Scrap inventory consumes raw material. in reality, scrap inventory consumes material at all stages of production. The later the inventory becomes a scrap the higher is the cost of wasted material.

Rework Time

By definition, scrap inventory cannot be repaired. However, companies still need to process scrap inventory. It means a write-off or disposal activity will take rework time that incurs a cost for any business.

Energy Resources

Scrap results from the wasted products during the production. It means they waste energy resources during the production process.

Scrap inventory will consume energy resources to rework or dispose of as well.

Material Handling

Scrap inventory consumes material handling resources during production and disposal processes.

For large product manufacturers, the scrap material handling costs can be significantly higher.

Disposal Costs

Genuinely, scrap inventory cannot be reworked. It should only be disposed of. Therefore, scrap inventory will inevitably result in disposal costs.

Assurance Costs

Quality assurance and inspection costs are linked with the overall production process. However, increased scrap inventory would result in increased inspections and assurance costs for the company.

Human Resources

Handling scrap inventory and disposal will require machine and labor hours. Thus, it will inevitably increase human resource costs for a business.

Calculating the Cost of Scrap

A business first needs to calculate the cost of scrap. It will then assess if the scrap inventory can be resold or disposed of.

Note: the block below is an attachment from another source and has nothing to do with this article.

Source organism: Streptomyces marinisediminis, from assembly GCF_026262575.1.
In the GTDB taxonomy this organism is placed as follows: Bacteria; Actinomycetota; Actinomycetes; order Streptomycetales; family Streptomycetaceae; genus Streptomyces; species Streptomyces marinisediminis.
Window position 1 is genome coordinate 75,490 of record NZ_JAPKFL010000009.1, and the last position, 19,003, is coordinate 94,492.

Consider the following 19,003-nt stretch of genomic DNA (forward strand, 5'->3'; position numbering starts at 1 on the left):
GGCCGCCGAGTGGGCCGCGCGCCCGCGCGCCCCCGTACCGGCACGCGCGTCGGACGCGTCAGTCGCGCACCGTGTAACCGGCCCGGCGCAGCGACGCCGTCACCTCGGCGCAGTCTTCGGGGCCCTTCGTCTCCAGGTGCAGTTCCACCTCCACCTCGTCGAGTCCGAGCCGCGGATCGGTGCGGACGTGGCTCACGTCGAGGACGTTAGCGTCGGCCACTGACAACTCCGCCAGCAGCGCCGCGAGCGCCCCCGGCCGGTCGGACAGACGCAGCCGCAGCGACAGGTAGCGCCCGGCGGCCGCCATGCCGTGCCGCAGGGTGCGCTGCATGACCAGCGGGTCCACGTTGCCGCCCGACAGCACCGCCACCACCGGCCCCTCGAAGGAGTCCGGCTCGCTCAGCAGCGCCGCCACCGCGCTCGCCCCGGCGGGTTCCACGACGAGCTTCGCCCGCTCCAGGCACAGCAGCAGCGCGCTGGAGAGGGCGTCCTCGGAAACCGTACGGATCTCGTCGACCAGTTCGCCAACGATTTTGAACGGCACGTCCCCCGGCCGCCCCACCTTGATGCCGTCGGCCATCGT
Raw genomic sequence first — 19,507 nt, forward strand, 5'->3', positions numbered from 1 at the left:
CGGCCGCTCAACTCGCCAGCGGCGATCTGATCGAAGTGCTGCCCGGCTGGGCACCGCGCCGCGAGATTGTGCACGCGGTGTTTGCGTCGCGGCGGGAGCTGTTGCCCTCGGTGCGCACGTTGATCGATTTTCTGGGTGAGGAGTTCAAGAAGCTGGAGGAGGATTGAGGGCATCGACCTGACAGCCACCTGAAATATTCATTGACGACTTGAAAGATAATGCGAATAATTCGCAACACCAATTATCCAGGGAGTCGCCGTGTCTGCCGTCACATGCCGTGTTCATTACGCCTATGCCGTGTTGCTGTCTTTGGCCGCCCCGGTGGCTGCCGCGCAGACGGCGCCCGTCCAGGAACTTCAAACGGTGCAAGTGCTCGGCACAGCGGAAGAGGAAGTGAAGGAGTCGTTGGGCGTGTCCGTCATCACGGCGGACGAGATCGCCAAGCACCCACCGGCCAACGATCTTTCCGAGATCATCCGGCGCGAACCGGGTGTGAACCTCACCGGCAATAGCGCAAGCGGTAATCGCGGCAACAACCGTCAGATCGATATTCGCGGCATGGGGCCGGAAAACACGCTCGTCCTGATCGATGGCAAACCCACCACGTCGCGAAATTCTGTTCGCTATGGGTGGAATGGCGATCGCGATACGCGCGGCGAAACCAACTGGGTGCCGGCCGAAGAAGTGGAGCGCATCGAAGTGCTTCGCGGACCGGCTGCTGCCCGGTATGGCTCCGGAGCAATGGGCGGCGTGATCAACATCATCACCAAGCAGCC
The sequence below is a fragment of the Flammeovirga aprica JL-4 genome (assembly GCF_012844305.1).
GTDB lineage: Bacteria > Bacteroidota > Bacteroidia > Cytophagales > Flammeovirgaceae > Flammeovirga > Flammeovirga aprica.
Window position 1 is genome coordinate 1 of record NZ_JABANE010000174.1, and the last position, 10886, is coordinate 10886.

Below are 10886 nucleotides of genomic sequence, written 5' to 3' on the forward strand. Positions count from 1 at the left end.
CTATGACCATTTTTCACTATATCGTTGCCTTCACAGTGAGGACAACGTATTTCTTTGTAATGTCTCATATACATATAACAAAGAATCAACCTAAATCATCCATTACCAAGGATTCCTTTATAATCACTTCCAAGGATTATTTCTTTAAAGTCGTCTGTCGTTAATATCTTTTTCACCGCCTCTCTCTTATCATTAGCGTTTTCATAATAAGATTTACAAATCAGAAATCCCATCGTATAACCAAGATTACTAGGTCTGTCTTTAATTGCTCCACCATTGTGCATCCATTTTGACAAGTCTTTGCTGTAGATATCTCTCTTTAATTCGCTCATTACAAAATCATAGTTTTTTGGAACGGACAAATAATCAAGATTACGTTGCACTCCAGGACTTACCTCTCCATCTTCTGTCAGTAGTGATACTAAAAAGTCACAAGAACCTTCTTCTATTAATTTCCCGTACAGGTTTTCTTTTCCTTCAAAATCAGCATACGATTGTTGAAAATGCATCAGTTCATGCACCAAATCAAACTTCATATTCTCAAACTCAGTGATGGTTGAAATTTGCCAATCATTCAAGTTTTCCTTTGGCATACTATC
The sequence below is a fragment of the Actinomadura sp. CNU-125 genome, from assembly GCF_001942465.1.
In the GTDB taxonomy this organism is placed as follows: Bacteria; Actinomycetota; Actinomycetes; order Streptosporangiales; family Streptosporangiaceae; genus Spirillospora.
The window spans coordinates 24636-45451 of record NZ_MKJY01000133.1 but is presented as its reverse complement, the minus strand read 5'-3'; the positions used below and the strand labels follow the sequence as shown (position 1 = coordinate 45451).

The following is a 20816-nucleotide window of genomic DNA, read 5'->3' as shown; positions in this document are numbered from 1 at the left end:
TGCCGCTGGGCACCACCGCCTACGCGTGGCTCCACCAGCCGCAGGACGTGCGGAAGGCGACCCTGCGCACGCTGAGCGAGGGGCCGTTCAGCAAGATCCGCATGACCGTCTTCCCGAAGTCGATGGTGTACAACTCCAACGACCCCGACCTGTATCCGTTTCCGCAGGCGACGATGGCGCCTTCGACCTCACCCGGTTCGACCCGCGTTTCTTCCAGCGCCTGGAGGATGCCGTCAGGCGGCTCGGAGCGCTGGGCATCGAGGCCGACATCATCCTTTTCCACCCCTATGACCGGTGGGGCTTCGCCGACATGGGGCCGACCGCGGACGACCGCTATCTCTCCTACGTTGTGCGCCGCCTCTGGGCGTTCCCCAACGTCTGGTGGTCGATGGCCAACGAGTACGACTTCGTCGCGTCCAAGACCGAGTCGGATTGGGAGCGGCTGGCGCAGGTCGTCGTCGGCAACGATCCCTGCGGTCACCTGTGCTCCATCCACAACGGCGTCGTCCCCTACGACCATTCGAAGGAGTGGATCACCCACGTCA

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Any income resulting from selling the scrap inventory or costs incurred would then be accounted for in the general ledger of the business.

A business may calculate scrap inventory costs in a number of ways.

Scrap by Activity

The most common way of identifying scrap inventory costs is to identify scrap inventory at each activity stage.

For example, a company can identify scrap material wasted during the initial or testing stages. It can also use the same method to identify scrap inventory during production or bad products produced.

At each stage, the business can assign a scrap material per unit cost. During the initial stages, raw material costs and finished goods the total production costs can be used for accounting purposes.

Scrap by Accounting Period

Scrap inventory can also be accounted for using the accounting period approach. For instance, a business can calculate the total scrap inventory costs incurred during a month or a quarter.

This method is useful for businesses where scrap inventory has a low percentage of scrap in the total manufacturing production system.

Scrap by Percentage of Finished Products

It is inevitable to find damaged or bad products in many ways. Thus, the scrap inventory at the finished goods state can be calculated using the percentage of finished goods as well.

For example, a company may find 1% of its monthly produced products as faulty or damaged that cannot be repaired.

This method is the easiest one to calculate the cost of scrap inventory.